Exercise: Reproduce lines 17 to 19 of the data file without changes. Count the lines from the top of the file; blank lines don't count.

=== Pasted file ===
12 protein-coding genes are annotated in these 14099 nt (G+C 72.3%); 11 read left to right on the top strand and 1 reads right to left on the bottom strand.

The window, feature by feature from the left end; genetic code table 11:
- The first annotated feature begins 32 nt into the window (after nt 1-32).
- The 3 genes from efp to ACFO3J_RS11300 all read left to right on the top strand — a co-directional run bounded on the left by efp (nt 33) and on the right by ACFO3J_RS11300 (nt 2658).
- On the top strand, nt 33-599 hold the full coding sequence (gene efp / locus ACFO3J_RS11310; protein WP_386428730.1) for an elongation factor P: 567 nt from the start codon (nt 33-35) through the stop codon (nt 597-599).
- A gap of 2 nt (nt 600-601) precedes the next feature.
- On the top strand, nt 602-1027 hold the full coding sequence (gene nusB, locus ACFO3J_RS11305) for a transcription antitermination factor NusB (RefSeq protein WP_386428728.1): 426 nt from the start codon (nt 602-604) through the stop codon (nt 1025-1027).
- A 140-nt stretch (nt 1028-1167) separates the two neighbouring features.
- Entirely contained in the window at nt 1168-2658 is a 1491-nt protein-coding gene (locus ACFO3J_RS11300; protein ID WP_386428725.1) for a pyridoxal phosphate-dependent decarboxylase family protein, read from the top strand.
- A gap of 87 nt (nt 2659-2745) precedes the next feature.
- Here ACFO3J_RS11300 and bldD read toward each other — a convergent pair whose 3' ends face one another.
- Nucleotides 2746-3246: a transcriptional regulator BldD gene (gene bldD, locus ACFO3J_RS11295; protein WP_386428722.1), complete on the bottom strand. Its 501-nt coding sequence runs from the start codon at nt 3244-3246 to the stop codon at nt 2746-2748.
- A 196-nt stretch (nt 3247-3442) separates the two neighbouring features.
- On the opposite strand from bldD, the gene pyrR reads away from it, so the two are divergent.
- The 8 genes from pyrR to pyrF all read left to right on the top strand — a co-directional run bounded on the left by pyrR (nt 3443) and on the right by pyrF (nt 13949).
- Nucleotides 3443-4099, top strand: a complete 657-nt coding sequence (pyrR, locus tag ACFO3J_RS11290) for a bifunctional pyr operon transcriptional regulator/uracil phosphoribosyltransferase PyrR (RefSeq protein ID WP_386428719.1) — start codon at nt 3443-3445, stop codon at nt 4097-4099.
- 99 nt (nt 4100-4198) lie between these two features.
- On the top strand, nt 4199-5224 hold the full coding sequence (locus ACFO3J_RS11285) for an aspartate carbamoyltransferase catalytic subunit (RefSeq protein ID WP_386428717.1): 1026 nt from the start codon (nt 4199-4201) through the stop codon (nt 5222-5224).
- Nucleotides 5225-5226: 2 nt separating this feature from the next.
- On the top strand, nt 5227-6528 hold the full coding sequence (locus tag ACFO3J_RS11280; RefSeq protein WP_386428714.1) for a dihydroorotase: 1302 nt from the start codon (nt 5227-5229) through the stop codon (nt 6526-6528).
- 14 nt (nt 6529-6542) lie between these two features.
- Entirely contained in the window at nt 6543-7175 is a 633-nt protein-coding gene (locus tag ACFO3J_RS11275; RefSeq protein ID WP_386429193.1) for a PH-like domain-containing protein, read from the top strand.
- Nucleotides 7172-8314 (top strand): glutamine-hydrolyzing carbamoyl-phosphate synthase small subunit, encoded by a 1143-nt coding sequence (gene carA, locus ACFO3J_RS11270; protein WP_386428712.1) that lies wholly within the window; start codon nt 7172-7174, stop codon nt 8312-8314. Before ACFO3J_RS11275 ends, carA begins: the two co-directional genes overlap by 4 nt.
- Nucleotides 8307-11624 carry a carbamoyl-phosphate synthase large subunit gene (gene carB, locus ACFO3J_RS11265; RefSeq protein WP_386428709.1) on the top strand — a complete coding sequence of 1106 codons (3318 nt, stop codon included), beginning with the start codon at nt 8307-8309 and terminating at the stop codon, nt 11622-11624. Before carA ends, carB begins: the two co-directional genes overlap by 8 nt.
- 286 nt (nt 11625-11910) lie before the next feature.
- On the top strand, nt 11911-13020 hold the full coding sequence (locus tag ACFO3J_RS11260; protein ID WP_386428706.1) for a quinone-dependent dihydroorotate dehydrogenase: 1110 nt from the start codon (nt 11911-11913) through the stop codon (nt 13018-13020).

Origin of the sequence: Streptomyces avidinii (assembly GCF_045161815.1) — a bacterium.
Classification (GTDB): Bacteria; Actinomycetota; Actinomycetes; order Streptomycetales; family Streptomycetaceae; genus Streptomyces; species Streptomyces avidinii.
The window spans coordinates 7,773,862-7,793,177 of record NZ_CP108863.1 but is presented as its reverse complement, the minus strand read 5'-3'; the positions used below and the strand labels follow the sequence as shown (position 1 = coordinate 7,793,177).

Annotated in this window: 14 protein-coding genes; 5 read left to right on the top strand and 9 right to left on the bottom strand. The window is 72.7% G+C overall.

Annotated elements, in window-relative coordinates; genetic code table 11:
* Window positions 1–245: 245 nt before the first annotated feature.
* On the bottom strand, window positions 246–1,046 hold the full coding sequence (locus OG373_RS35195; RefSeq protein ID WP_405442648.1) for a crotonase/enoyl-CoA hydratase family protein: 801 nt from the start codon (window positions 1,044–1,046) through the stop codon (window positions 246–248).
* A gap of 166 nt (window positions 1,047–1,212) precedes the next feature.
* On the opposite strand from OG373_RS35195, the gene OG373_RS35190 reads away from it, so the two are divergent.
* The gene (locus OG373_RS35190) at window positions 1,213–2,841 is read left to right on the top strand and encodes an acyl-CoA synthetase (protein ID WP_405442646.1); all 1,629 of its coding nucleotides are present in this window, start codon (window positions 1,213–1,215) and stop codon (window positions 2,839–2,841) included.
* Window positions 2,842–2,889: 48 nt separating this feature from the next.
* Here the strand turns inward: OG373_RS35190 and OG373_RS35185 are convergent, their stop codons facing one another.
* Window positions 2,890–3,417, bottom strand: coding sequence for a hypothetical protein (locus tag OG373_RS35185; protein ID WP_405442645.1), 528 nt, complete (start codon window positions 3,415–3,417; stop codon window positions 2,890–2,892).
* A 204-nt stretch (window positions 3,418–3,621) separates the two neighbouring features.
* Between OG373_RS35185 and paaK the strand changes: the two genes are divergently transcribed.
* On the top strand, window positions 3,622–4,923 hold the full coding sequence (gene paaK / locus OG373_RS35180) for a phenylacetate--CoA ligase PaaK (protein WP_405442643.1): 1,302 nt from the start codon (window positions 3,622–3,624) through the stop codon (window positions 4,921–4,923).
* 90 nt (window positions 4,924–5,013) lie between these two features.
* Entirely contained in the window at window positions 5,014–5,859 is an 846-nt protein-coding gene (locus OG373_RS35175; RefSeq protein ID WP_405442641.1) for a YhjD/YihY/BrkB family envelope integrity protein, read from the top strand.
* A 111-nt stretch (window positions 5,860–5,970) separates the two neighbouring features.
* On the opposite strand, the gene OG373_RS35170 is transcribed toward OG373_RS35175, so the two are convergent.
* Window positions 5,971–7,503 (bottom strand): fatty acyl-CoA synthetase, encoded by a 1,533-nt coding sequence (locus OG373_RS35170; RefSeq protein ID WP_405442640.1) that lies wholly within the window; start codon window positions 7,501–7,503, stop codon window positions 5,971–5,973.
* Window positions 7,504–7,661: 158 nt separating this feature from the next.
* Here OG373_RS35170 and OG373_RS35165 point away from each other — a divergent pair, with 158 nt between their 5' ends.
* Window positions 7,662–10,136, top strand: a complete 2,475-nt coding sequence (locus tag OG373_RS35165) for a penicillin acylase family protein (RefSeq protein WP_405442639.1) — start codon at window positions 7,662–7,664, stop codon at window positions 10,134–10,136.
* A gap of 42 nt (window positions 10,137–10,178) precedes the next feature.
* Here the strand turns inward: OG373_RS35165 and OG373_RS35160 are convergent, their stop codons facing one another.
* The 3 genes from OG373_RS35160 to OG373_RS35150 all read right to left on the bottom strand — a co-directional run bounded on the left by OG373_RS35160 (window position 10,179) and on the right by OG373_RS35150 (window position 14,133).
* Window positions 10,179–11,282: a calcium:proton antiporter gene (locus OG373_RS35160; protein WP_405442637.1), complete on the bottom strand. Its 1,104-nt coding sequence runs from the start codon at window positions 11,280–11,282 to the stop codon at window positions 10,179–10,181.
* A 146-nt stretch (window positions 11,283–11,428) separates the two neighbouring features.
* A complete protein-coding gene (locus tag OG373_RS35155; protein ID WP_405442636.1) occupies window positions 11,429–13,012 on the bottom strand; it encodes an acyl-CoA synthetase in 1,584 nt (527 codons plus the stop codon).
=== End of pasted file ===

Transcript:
- 99 nt (nt 4100-4198) lie between these two features.
- On the top strand, nt 4199-5224 hold the full coding sequence (locus ACFO3J_RS11285) for an aspartate carbamoyltransferase catalytic subunit (RefSeq protein ID WP_386428717.1): 1026 nt from the start codon (nt 4199-4201) through the stop codon (nt 5222-5224).
- Nucleotides 5225-5226: 2 nt separating this feature from the next.